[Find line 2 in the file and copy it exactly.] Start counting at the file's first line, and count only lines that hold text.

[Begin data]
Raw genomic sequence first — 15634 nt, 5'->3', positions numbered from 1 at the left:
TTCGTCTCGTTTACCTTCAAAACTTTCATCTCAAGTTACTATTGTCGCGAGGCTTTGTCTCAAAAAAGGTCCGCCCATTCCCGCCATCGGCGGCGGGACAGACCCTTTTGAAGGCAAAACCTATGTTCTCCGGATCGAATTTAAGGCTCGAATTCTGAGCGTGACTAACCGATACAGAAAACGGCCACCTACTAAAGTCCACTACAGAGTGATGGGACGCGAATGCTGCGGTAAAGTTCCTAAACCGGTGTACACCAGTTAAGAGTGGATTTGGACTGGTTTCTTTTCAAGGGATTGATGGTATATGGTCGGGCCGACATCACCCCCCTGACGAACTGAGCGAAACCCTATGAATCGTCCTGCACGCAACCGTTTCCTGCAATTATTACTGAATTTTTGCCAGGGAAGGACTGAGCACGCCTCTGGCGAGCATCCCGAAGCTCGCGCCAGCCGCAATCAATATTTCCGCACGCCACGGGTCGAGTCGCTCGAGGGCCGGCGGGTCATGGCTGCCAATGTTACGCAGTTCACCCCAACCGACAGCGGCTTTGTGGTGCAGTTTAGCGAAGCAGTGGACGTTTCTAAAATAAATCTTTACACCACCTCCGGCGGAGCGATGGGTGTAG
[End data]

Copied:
TTCGTCTCGTTTACCTTCAAAACTTTCATCTCAAGTTACTATTGTCGCGAGGCTTTGTCTCAAAAAAGGTCCGCCCATTCCCGCCATCGGCGGCGGGACAGACCCTTTTGAAGGCAAAACCTATGTTCTCCGGATCGAATTTAAGGCTCGAATTCTGAGCGTGACTAACCGATACAGAAAACGGCCACCTACTAAAGTCCACTACAGAGTGATGGGACGCGAATGCTGCGGTAAAGTTCCTAAACCGGTGTACACCAGTTAAGAGTGGATTTGGACTGGTTTCTTTTCAAGGGATTGATGGTATATGGTCGGGCCGACATCACCCCCCTGACGAACTGAGCGAAACCCTATGAATCGTCCTGCACGCAACCGTTTCCTGCAATTATTACTGAATTTTTGCCAGGGAAGGACTGAGCACGCCTCTGGCGAGCATCCCGAAGCTCGCGCCAGCCGCAATCAATATTTCCGCACGCCACGGGTCGAGTCGCTCGAGGGCCGGCGGGTCATGGCTGCCAATGTTACGCAGTTCACCCCAACCGACAGCGGCTTTGTGGTGCAGTTTAGCGAAGCAGTGGACGTTTCTAAAATAAATCTTTACACCACCTCCGGCGGAGCGATGGGTGTAG